First Snow in Ohio: The Earliest & Latest First Snows on Record

Written by August Croft
Published: November 26, 2022
© The American Wanderer/Shutterstock.com
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Depending on where you live in the state itself, the first snow in Ohio may vary in terms of its date and amount of snow present. If you live in Ohio, you are likely no stranger to the snow and winter weather conditions, but when is the average first snowfall in Ohio and what can you expect out of a typical winter in this state? 

In this article, we will address everything you need to know about snowfall in Ohio, including some record-setting winter events. We will go over when the first snow typically occurs in Ohio as well as some dates that fall beyond the state average. Let’s get started and talk all about Ohio in the winter now! 

Understanding First Snow in Ohio

first snow in ohio
Anyone living in Ohio will be the first to tell you that snowfall varies across the state.

©The American Wanderer/Shutterstock.com

Ohio Snow Facts
Earliest First SnowfallOctober 2 (1974)
Latest First SnowfallJanuary 24 (1991)
Average Temperature25-45 degrees Fahrenheit
Largest Average Snowfall160 inches (1959-1960)
Smallest Average Snowfall6 inches (2020-2021)
Places to Enjoy the SnowColumbus, Lake Erie, Toledo

Anyone living in Ohio will be the first to tell you that snowfall varies across the state. The farther north you are, the more likely you are to experience heavy snowfall in the wintertime, likely due to the lake effect. This is a process unique to the Great Lakes region of the United States, as cold air moves over the warm waters of the lakes, producing heavier snowfall based on temperature and precipitation levels. 

But that still doesn’t explain just how much snow parts of Ohio receive, as well as when they should expect to receive it. Let’s talk about the average first snowfall dates in Ohio now.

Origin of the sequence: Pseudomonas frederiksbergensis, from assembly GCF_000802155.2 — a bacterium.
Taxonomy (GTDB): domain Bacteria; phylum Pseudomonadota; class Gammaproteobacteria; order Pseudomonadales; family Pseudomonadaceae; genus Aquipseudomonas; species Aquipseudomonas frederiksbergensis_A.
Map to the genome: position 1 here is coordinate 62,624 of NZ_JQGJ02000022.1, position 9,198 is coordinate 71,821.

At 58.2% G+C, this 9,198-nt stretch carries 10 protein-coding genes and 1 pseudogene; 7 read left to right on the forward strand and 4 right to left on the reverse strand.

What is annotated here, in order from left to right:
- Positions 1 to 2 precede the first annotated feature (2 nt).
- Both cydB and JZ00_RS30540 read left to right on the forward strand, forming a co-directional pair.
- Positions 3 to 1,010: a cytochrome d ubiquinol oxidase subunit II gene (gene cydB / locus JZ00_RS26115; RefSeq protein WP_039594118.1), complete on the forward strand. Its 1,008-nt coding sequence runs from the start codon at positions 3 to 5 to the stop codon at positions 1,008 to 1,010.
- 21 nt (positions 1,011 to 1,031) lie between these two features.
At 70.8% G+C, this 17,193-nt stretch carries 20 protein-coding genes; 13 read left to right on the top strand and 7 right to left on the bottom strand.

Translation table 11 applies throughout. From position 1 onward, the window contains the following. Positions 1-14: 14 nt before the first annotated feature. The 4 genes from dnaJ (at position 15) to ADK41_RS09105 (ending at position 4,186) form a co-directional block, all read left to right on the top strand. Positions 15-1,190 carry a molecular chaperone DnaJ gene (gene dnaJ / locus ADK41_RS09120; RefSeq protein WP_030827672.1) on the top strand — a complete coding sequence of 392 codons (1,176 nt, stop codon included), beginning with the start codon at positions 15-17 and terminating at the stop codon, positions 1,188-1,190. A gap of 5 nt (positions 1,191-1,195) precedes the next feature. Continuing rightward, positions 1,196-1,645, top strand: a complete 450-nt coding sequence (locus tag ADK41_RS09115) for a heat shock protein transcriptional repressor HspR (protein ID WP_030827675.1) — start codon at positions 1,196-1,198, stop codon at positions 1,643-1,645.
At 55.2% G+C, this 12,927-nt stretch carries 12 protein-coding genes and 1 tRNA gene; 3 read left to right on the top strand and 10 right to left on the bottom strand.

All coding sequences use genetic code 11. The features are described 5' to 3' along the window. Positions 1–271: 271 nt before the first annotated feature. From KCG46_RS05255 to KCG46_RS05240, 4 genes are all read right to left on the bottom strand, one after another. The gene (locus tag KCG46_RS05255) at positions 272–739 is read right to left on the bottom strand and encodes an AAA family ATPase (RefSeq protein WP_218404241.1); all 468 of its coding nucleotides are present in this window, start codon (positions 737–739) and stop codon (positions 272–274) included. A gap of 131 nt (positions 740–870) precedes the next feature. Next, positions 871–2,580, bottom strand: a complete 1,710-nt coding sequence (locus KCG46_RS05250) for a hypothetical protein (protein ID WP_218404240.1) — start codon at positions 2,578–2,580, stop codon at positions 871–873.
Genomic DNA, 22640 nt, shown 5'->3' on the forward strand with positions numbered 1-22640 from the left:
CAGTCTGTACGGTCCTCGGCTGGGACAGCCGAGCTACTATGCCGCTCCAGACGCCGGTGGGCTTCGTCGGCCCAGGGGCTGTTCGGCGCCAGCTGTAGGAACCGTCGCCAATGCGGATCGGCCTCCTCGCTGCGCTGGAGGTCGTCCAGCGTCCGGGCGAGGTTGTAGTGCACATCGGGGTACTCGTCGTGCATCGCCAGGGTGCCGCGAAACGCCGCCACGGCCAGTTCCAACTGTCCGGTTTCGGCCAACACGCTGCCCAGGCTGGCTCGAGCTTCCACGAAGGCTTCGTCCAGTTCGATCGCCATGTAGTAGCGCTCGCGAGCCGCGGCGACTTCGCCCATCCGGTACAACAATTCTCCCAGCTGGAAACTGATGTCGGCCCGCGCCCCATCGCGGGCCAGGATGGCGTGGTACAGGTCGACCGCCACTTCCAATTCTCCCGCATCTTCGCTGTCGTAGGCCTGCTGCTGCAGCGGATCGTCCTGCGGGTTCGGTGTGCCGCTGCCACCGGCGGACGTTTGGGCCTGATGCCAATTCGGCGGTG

Earliest and Latest Snowfalls in Ohio

first snow in ohio
The earliest first snow in the state of Ohio occurred back in 1974, on October 2nd.

©Gary C. Tognoni/Shutterstock.com

Depending on the year, the average first snowfall date in Ohio occurs sometime toward the end of October or in the heart of November. However, there are many dates that fall beyond this average, including the 2022 winter season. The very first snowfall of 2022 occurred around October 16th in Ohio, cracking the top three earliest first snowfall dates in the state’s history. However, the earliest first snow in the state of Ohio occurred back in 1974, on October 2nd. 

When it comes to the latest snowfall date in the state’s history, Ohio made it all the way to January 24th, 1991. This was apparently the date of the first snow of that season, making it incredibly later than average. However, Ohio typically sees snow by the end of November if not the beginning of December, so the end of January is incredibly out of the ordinary! 

Largest and Smallest Snowfalls in Ohio

Determining the largest and smallest average snowfalls in Ohio is extremely difficult because of the various amounts of snow averages throughout the state. As we’ve already discussed, northern Ohio experiences far more snow compared to southern Ohio, but there have been some years that produce both more and less snow than average.